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this, let me clarify a bit is that there are many people who just simply did not hear about Islam. And there are many scholars who believe that if someone did not hear about Islam, and they did not, maybe they could have researched it, but they did not search for Islam, but they believed in God, in some way, they didn't reject belief in God, but there's hope for them that they'll they'll get a chance in the next life to receive some kind of test. And the same goes for people who received the wrong message of Islam for 3040 years that Islam is violence, terrorism, this and that. Some of them look beyond their research to became Muslim, many of them and Hamdulillah, some of the worst critics

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of Islam, they became Muslims, and others simply don't they don't research beyond that. Do we really, do we pass judgment on them say they're going to hell, I don't think that it would be responsible, respectful, or even our place to make such a judgment. So we leave the affairs of all who passed away Tomas Pattana. Even believers, when they die, we generally say like, we make dua for them, right? We make dua for them. But we don't say this person is explicitly in general right now. But what we just don't know we leave it to a loss partner, or one of us. One more thing to add to that. That's why I like the word non Muslim is very interesting in English, right? Because in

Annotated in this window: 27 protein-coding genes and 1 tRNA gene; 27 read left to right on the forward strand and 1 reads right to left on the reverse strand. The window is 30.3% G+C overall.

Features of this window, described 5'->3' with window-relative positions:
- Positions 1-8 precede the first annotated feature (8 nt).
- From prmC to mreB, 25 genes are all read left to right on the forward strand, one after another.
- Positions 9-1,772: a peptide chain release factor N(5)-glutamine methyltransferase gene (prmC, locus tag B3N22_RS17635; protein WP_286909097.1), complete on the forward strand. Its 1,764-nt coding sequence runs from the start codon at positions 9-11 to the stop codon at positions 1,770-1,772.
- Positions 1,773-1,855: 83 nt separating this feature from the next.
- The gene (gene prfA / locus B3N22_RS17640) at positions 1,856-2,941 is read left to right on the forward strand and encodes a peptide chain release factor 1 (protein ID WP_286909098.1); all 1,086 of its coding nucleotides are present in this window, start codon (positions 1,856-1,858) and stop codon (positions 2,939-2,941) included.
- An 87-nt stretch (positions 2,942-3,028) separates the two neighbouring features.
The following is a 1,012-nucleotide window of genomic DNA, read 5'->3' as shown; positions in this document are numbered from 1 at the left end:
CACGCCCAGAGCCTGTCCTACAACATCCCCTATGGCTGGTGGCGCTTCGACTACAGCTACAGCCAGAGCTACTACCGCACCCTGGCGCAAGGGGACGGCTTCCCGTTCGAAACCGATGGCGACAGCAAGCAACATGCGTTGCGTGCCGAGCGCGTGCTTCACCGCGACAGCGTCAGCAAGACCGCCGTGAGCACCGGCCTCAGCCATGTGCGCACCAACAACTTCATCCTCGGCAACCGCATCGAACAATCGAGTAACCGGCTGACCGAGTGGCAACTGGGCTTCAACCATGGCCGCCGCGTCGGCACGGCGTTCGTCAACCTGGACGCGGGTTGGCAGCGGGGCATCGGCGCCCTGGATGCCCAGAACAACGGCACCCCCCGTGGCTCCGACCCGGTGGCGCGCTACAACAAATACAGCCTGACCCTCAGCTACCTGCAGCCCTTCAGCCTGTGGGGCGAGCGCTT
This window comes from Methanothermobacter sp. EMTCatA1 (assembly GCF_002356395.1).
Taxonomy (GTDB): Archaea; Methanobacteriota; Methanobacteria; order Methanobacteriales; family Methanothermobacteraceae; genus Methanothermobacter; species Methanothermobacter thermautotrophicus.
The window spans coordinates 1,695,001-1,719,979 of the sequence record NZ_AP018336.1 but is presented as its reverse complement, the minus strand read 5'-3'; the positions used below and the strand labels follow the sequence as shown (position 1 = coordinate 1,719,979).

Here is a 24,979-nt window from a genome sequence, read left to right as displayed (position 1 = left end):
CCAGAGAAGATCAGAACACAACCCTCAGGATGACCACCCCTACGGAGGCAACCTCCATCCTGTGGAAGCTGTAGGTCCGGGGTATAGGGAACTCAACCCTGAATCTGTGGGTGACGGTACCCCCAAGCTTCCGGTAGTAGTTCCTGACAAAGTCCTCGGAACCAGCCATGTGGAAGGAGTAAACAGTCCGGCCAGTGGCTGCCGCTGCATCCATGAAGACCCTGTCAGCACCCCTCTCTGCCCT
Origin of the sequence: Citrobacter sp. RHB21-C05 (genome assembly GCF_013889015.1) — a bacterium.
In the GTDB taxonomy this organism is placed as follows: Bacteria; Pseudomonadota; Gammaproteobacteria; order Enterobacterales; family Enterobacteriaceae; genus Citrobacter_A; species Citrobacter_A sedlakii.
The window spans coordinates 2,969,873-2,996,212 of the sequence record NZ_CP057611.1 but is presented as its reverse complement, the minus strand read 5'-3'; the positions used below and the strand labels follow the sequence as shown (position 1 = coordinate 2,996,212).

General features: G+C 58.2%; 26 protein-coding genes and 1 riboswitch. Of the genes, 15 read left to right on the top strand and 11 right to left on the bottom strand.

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Arabic, there was always this like, there's always been distinctions. Well, in Arabic, like, especially in the Muslim world, it's always like Muslim versus Catholic. Right? Everyone's either Muslim or a Catholic. Right? What's now for some people a trigger word, the K word, like what do you mean? So?

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When we say non Muslim, it doesn't mean they receive the message in Islam, it just means they died. And as far as we know, they weren't Muslim when they died. Yeah, right. But it doesn't. It doesn't. It's not an equivalent to saying that's where they're ending up. That's the distinction. Because even even though I mean, I guess it's a question in regards to like, the people who are not Muslim, that are referenced in the Quran in general terms are also in categories too, right? Like you have people who are Kufa, they have mushriks, you have al Khattab and maybe there's overlap in these categorizations. But

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it's more or less as an example in warning for the reader who's you know, listening or engaging with the words of Allah. But when it comes to our current time and day, when engaging with people, ultimately, it's like, we can't pass any judgment, because we don't have the authority or the place nor the appropriateness to do so. And when